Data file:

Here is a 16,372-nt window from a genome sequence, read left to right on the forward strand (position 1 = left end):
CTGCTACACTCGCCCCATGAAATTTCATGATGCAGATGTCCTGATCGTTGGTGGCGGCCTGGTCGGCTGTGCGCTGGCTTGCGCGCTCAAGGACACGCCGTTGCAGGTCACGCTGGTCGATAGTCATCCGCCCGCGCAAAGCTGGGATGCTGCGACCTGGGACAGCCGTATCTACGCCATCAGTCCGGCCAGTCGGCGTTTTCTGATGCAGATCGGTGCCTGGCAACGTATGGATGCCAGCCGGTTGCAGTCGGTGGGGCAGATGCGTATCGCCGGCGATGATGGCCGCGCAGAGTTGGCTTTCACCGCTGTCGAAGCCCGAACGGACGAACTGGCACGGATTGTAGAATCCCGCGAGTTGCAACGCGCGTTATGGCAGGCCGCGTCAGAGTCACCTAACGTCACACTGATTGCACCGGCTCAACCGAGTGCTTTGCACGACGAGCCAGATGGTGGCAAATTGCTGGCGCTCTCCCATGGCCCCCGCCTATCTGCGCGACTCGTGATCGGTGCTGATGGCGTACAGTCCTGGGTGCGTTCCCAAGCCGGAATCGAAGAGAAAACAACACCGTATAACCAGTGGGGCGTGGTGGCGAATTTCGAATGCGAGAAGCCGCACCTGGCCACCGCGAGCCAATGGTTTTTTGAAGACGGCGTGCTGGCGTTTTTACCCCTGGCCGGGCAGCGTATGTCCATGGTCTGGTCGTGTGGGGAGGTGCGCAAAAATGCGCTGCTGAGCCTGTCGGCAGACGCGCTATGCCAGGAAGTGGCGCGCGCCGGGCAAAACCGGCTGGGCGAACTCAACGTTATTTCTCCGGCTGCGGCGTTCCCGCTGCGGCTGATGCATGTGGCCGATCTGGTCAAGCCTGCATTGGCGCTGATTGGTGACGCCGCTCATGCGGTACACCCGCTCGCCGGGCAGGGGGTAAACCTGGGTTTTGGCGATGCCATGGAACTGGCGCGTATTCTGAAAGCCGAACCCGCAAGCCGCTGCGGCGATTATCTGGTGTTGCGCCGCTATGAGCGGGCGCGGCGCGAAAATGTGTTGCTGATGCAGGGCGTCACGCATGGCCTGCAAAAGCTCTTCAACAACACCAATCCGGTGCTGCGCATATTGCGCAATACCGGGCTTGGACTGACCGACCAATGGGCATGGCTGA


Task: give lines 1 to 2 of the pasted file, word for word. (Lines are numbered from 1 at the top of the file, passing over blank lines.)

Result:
Here is a 16,372-nt window from a genome sequence, read left to right on the forward strand (position 1 = left end):
CTGCTACACTCGCCCCATGAAATTTCATGATGCAGATGTCCTGATCGTTGGTGGCGGCCTGGTCGGCTGTGCGCTGGCTTGCGCGCTCAAGGACACGCCGTTGCAGGTCACGCTGGTCGATAGTCATCCGCCCGCGCAAAGCTGGGATGCTGCGACCTGGGACAGCCGTATCTACGCCATCAGTCCGGCCAGTCGGCGTTTTCTGATGCAGATCGGTGCCTGGCAACGTATGGATGCCAGCCGGTTGCAGTCGGTGGGGCAGATGCGTATCGCCGGCGATGATGGCCGCGCAGAGTTGGCTTTCACCGCTGTCGAAGCCCGAACGGACGAACTGGCACGGATTGTAGAATCCCGCGAGTTGCAACGCGCGTTATGGCAGGCCGCGTCAGAGTCACCTAACGTCACACTGATTGCACCGGCTCAACCGAGTGCTTTGCACGACGAGCCAGATGGTGGCAAATTGCTGGCGCTCTCCCATGGCCCCCGCCTATCTGCGCGACTCGTGATCGGTGCTGATGGCGTACAGTCCTGGGTGCGTTCCCAAGCCGGAATCGAAGAGAAAACAACACCGTATAACCAGTGGGGCGTGGTGGCGAATTTCGAATGCGAGAAGCCGCACCTGGCCACCGCGAGCCAATGGTTTTTTGAAGACGGCGTGCTGGCGTTTTTACCCCTGGCCGGGCAGCGTATGTCCATGGTCTGGTCGTGTGGGGAGGTGCGCAAAAATGCGCTGCTGAGCCTGTCGGCAGACGCGCTATGCCAGGAAGTGGCGCGCGCCGGGCAAAACCGGCTGGGCGAACTCAACGTTATTTCTCCGGCTGCGGCGTTCCCGCTGCGGCTGATGCATGTGGCCGATCTGGTCAAGCCTGCATTGGCGCTGATTGGTGACGCCGCTCATGCGGTACACCCGCTCGCCGGGCAGGGGGTAAACCTGGGTTTTGGCGATGCCATGGAACTGGCGCGTATTCTGAAAGCCGAACCCGCAAGCCGCTGCGGCGATTATCTGGTGTTGCGCCGCTATGAGCGGGCGCGGCGCGAAAATGTGTTGCTGATGCAGGGCGTCACGCATGGCCTGCAAAAGCTCTTCAACAACACCAATCCGGTGCTGCGCATATTGCGCAATACCGGGCTTGGACTGACCGACCAATGGGCATGGCTGA